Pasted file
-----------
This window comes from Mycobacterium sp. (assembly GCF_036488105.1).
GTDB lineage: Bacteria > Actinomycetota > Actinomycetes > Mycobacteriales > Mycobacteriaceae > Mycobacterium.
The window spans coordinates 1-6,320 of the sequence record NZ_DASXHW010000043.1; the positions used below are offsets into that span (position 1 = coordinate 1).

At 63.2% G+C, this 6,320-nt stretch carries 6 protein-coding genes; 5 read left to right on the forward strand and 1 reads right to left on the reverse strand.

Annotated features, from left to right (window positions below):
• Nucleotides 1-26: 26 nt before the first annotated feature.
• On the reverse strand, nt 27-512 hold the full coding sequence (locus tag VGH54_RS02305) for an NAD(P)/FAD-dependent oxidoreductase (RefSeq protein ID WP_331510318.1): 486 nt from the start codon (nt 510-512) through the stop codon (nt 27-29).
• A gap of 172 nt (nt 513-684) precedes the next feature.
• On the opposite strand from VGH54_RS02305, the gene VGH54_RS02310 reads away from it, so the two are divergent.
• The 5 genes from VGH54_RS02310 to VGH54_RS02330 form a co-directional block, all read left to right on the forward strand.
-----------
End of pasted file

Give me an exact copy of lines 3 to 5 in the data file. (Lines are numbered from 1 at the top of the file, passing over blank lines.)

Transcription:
The window spans coordinates 1-6,320 of the sequence record NZ_DASXHW010000043.1; the positions used below are offsets into that span (position 1 = coordinate 1).

At 63.2% G+C, this 6,320-nt stretch carries 6 protein-coding genes; 5 read left to right on the forward strand and 1 reads right to left on the reverse strand.

Annotated features, from left to right (window positions below):